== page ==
Legends of the Dark Knight #16 has Scarecrow helping Bruce Wayne getting over his parents’ murders, but Batman isn’t happy with his treatment.
WARNING: The following article contains spoilers for Legends of the Dark Knight #16, available now from DC.
The Wayne Family murders have been the driving force behind Batman for decades. Bruce has used the pain, guilt and injustice to turn himself into the Dark Knight, a raging symbol that won’t ever stop fighting for the downtrodden. However, that trauma has wreaked havoc on his emotions and mind in very unhealthy ways. Still, Bruce needs the angst to keep him in action as the Dark Knight.
However, the Scarecrow wants to change that in Legends of the Dark Knight #16, by Yedoye Travis, Nina Vakueva, Ivan Plascencia and Ariana Maher. In that story, Scarecrow forces Bruce to get over Crime Alley, but Batman is furious and left trying to save the memories of his parents’ deaths.
This story finds the Waynes in Crime Alley but as they’re about to be shot, the Caped Crusader swoops down and stops the murders. He assaults the gunman and protects little Bruce, but as Batman wakes up on a couch in a dilapidated home, he can tell something’s wrong.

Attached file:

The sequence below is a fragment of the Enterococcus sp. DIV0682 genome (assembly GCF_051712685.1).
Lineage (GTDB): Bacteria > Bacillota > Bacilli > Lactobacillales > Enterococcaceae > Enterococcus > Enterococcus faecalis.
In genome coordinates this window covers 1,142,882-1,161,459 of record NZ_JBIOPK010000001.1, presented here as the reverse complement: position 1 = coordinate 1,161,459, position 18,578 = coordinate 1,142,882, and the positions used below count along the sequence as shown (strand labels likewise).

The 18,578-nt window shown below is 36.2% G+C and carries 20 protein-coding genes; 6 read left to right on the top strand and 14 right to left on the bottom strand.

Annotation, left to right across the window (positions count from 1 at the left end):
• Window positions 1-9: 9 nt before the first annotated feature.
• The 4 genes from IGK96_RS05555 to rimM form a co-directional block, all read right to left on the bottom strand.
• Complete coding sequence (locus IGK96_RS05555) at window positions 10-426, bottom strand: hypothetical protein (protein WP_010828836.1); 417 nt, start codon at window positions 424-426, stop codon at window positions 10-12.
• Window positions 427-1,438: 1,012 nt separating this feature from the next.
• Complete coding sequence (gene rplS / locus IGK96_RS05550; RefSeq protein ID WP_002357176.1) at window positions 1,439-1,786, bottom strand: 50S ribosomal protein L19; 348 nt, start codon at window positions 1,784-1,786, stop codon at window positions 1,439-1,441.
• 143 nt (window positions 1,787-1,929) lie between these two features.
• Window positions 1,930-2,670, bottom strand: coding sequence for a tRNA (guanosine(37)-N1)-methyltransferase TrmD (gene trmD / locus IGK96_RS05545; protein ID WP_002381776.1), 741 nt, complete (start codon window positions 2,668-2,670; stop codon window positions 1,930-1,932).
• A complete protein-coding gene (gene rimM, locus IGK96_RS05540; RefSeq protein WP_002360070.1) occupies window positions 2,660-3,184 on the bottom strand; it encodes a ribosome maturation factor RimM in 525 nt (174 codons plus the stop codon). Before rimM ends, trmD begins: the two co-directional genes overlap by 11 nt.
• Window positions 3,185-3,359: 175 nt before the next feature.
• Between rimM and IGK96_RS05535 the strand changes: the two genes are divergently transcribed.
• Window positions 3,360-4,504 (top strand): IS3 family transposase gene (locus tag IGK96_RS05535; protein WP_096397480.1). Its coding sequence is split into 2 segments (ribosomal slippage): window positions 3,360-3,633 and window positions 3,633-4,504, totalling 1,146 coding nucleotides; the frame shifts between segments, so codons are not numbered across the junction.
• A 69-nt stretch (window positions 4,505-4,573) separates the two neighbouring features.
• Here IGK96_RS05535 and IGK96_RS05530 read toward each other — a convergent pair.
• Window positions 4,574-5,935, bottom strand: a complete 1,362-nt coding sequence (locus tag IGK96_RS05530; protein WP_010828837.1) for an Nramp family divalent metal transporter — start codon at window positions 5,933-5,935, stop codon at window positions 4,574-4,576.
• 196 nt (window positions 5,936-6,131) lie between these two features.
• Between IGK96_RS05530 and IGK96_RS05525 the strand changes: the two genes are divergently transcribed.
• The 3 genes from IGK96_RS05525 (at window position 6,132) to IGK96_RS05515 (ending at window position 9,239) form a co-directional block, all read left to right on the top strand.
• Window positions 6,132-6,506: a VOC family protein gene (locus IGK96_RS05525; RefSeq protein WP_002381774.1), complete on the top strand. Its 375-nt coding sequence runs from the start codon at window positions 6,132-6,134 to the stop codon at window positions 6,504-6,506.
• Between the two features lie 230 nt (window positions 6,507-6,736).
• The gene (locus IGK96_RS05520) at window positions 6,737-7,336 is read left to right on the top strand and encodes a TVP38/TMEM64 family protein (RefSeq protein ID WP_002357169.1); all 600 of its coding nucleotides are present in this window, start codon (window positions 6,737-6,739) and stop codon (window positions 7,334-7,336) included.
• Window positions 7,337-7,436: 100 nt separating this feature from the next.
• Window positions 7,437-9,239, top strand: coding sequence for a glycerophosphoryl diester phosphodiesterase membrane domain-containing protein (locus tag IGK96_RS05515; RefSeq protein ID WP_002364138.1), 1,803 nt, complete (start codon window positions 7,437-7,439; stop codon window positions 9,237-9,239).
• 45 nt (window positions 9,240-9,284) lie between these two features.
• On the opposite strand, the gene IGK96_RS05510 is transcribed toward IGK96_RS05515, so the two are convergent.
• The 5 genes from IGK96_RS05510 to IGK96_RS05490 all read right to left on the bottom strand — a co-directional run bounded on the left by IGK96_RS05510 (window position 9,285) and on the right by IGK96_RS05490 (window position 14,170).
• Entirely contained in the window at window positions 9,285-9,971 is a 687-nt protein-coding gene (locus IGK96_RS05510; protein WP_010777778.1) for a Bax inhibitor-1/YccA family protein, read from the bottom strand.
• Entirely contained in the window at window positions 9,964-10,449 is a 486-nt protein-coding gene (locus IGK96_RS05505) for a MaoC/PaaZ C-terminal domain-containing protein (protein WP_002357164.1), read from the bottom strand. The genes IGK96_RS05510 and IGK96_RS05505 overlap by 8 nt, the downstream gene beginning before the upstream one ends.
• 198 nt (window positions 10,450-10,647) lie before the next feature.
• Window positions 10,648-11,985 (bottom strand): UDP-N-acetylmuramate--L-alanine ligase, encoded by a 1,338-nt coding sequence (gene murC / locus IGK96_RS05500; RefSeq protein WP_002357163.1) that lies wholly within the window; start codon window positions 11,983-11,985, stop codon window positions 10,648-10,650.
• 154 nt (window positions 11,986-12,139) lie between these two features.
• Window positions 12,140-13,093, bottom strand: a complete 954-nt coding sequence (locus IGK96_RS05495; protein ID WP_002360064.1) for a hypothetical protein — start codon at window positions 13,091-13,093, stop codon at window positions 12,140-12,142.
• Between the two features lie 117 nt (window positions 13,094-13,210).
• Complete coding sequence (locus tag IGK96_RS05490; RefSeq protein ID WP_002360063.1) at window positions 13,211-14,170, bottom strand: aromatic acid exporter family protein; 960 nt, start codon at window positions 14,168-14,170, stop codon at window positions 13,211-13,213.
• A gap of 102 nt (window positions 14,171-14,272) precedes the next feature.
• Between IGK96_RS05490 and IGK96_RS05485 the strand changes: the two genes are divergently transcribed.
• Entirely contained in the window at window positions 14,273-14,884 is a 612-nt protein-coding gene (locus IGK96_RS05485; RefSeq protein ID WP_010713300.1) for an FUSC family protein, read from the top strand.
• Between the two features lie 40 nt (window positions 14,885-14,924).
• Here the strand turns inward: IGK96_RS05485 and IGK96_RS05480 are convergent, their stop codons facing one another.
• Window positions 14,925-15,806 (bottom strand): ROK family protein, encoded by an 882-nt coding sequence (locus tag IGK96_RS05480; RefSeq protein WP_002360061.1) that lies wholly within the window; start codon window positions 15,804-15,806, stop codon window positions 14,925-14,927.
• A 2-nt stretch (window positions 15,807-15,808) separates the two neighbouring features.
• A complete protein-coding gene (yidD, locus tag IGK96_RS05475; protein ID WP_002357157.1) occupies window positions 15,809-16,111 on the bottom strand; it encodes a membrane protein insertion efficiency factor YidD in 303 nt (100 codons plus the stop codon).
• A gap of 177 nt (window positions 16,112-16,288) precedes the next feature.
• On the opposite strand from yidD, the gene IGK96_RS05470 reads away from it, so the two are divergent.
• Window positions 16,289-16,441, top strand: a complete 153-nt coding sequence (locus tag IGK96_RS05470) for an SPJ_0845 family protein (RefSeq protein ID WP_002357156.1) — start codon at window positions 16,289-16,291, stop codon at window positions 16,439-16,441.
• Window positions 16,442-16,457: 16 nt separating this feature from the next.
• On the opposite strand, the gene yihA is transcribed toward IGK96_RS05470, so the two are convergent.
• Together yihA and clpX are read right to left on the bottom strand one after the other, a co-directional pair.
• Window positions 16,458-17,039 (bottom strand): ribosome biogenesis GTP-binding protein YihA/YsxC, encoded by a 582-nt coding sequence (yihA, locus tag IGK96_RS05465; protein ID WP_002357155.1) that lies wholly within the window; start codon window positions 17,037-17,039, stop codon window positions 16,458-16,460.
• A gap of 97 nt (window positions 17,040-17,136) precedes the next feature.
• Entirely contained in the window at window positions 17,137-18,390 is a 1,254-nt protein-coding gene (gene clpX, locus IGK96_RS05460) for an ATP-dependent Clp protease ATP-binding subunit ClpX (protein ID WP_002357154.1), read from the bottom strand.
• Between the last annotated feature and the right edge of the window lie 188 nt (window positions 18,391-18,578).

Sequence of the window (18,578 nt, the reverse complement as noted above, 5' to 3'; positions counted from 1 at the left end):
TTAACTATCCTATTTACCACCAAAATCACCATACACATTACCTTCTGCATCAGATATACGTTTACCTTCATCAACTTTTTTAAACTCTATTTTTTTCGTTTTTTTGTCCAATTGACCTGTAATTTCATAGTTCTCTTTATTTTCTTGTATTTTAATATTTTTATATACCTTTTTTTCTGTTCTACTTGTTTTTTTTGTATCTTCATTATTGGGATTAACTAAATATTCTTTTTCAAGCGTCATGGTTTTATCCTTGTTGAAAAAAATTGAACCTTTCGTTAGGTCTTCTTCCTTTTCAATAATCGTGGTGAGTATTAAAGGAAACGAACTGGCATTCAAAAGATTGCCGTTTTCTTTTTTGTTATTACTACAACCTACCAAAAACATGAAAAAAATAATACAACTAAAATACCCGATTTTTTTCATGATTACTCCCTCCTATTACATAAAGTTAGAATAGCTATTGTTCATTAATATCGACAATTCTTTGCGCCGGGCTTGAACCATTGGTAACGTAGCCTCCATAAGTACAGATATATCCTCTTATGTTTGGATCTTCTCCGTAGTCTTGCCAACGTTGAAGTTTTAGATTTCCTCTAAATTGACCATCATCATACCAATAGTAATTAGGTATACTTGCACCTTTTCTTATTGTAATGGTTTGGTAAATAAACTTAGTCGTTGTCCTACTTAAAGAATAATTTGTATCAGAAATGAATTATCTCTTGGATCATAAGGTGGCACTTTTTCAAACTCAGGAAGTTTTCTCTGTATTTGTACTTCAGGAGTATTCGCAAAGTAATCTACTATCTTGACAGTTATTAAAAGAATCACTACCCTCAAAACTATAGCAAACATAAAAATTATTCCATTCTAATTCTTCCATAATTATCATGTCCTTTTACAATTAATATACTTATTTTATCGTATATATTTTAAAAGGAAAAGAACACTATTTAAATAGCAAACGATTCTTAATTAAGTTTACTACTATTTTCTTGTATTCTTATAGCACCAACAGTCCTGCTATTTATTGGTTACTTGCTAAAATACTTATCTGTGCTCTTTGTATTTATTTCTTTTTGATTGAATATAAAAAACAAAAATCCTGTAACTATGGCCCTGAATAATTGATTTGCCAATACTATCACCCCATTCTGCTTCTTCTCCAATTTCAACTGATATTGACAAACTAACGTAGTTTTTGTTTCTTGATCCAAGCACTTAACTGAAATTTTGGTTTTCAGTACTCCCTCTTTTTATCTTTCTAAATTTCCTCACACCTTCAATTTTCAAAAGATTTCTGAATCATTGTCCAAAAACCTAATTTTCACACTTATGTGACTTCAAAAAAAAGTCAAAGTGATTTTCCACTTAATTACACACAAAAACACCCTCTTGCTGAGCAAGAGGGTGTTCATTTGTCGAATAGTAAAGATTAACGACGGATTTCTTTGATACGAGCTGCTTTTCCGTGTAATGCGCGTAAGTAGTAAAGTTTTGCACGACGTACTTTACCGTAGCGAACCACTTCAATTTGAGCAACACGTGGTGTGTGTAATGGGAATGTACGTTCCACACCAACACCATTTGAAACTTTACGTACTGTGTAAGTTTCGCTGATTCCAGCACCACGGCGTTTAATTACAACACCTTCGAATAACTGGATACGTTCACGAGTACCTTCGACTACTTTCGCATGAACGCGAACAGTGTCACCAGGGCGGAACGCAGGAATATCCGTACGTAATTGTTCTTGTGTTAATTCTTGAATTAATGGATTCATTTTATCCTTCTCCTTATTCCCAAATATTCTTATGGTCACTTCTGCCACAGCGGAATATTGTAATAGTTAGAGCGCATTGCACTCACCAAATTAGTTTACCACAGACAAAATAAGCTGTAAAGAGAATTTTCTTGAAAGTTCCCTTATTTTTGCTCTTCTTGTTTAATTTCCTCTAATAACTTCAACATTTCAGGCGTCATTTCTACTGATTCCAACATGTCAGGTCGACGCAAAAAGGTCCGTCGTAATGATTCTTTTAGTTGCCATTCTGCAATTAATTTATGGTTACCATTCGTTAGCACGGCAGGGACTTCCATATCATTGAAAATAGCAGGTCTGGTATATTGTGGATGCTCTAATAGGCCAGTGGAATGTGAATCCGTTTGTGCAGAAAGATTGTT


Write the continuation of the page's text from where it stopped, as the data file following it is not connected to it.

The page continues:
The Scarecrow has invaded his mindscape and is manipulating his memories, as he soon learns. The villain enters the room with tea, laughing at Batman’s attempts to use gas grenades on him, as he’s already disarmed him. Instead, Crane hosts a therapy session to discuss Batman in the aftermath of his cure, and how he’s coping getting over the trauma.
Scarecrow used melatonin to create a new toxin that targets traumatic memories, and Batman is his guinea pig, as the drug effectively erases his most traumatic memory. Scarecrow is enjoying the experiment as Bruce can feel the anger fading, which means he’s losing a major part of the motivation to be a vigilante and one of his formative experiences. He needs the weight of the Crime Alley murders to be there as an engine, whilst Crane knows this cure could be what officially takes Batman out of duty.
This all results in Bruce racing home to have Alfred reverse-engineer the toxin in his bloodstream. He has to let the murders play out like always, reliving them, will push him and keep him going.
While he and Alfred are able to partially undo the t0xin’s effects, it ends with Bruce recreating the murders and actually having a sentimental moment with his kid self in his memory. The boy rests his hand on the Bat’s head and consoles him over how sad this all is. As they embrace next to the parents being killed, it’s clear the tragedy is toxic, but essential to Bruce being Batman.
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